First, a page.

It’s an evening to honor survivors, and those who have not.
Painful memories for many, and hope for those who the Pink Night game has helped beyond measure.
Over 12 years, Abington Heights’ girls basketball team partnered with Scranton Prep, and most recently, North Pocono, to raise more than $222,000 to help local women fighting breast cancer through the Foundation for Cancer Care.
As they prepare to take the court for Monday night’s televised broadcast of their Division I-II crossover game at North Pocono, the teams will once again take time to remember those struggling in their fight, or coping with loss, including another basketball family.
Abington Heights senior Lauren Lombardo lost her mother, Leslie, after a seven-month fight with cancer Dec. 17, just one day after her 18th birthday. Leslie was always at her daughter’s games, encouraging and sometimes prodding Lauren.
“It’s weird because I can hear her kind of correcting me as I’m playing,” Lauren said, “And she would always correct me after every game. So, it’s definitely been something to adjust to.
“My mom, she came to every game. She never missed one no matter how far it was and she would always be there to support me, so every time I go on the court, it’s for her. No matter what.”
Leslie’s death shook the team to the core.
“We all already consider ourselves family, but after that tragedy we all became even closer than we were before,” senior guard Clair Marion said.
“We knew that we had to be there for Lauren and we knew that she needed us, and that brought us all closer together as a team.
It’s also turned Monday’s game into a mission.
“We’re playing for a reason higher than basketball,” senior guard Allison Murray said. “It especially makes it so special because we know that it’s benefiting so many people in our own community. So it definitely gives us more of an incentive.
“We’ve already had a huge commitment to making this a special night and doing the best we can to fundraise, but with so many people in our community being affected, and our team alone being personally affected by cancer and breast cancer more specifically, it definitely makes it very important for us to do the best we can.”
What’s impressed Murray is the team’s resilience.
“I think it’s unmatched how tough mentally we are and just to see two people on our team, and before this year Megan Herd also was on the team and she was affected as well, obviously, it wears down but you would never know that if you just looked at them. You have to give a lot of credit to people like that for sure.”
Senior guard Rachel McDonald has become all too familiar with the significance of the fight. Her mother, Kathy, is one of the living faces of metastatic breast cancer, fighting stage 4 for all of Rachel’s playing career.
That includes some especially clutch moments to win previous Pink Night games, all of which pales in importance.
“It stinks, but at the same time we’re given an opportunity to be able to help, and especially those who are affected by it know that this is a big opportunity to help these people that are going through it,” Rachel said. “So it means a lot.
“I’m lucky to still have my mom here and she’s a lot of help, too. She helps a lot with people, people reach out to her when they figure out the news that they have cancer.”
Part of what helps is funneling people to the Foundation for Cancer Care, which provides emotional and financial assistance to families whose world can be ripped apart, as well as providing breast cancer screenings and education. Those lessons generally aren’t part of any curriculum or game planning, but they have been for head coach Deanna Klingman’s six seasons.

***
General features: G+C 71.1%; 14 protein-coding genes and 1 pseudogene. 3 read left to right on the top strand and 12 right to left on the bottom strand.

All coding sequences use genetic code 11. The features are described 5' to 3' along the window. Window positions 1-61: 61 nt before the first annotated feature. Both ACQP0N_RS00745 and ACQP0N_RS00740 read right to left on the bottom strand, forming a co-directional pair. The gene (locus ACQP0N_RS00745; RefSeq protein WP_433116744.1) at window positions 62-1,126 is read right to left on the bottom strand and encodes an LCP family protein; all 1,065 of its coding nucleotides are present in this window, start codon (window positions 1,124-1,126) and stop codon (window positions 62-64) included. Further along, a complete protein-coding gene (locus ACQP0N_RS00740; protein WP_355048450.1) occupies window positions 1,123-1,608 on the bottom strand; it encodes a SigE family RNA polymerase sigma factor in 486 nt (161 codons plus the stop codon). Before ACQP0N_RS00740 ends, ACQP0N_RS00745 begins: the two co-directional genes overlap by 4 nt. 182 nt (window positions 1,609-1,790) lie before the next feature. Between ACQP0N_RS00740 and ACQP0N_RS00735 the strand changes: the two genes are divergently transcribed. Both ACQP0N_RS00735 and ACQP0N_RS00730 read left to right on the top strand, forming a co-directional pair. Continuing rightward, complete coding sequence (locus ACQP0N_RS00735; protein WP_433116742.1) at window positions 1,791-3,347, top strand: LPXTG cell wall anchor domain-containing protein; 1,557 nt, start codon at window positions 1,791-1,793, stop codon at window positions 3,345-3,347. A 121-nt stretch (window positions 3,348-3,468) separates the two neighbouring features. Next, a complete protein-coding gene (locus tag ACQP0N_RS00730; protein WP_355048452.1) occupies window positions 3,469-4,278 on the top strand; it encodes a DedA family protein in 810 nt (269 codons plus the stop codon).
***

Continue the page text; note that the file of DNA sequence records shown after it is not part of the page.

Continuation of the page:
“We’re grateful that we’re together and that we can help support each other through difficult times,” Klingman said. “We try to support each other as best we can, not just here on the court but off the court.
“They’re young kids and for them, it’s an eye-opening experience each day. There’s no guarantee that things are going to go the way you want. And you’ve got to take each day and be grateful that you could be on the court, you could be with your families, and you could be safe.”
It’s built not only an unshakable bond, but remarkable resolve.
“It’s unbelievable,” Klingman said. “They come to practice and some of these girls, they’re dealing with a lot. You would never know. And it’s the other girls that help pick them up. They laugh together. We have a good time. They work hard.”
They’ve also learned how much more there is to the game.
“This is a lot bigger than just basketball,” Rachel McDonald said. “We can use basketball to help raise awareness for this disease that is, actually, just terrible. We can use basketball to raise a lot of money and help these people.
“My mom is really lucky enough to be able to get past it. She still does have metastatic breast cancer so she does have to get treatments once a month. But to be able to be here for me and still come to these games, I mean it means a lot.”
It also will for Lombardo.
“I know my mom would have loved to see me play,” Lombardo said. “I know she’ll be watching down on me. Everything, it’s for her.”
Marty Myers began his career as a sports writer at The Wayne Independent in Honesdale, where he served as sports editor and later managing editor. After 10 years there, he joined The Times-Tribune in 1994 and has spent the ensuing years reporting on high school sports, local and professional golf. An award-winning journalist, he also enjoys his duties as a copy editor for The Times-Tribune, editing stories and designing pages. A native of Williamsport, Marty resides in Clarks Summit. Reach him at email@example.com, 570-348-9100 x5437 or @mmyersTT.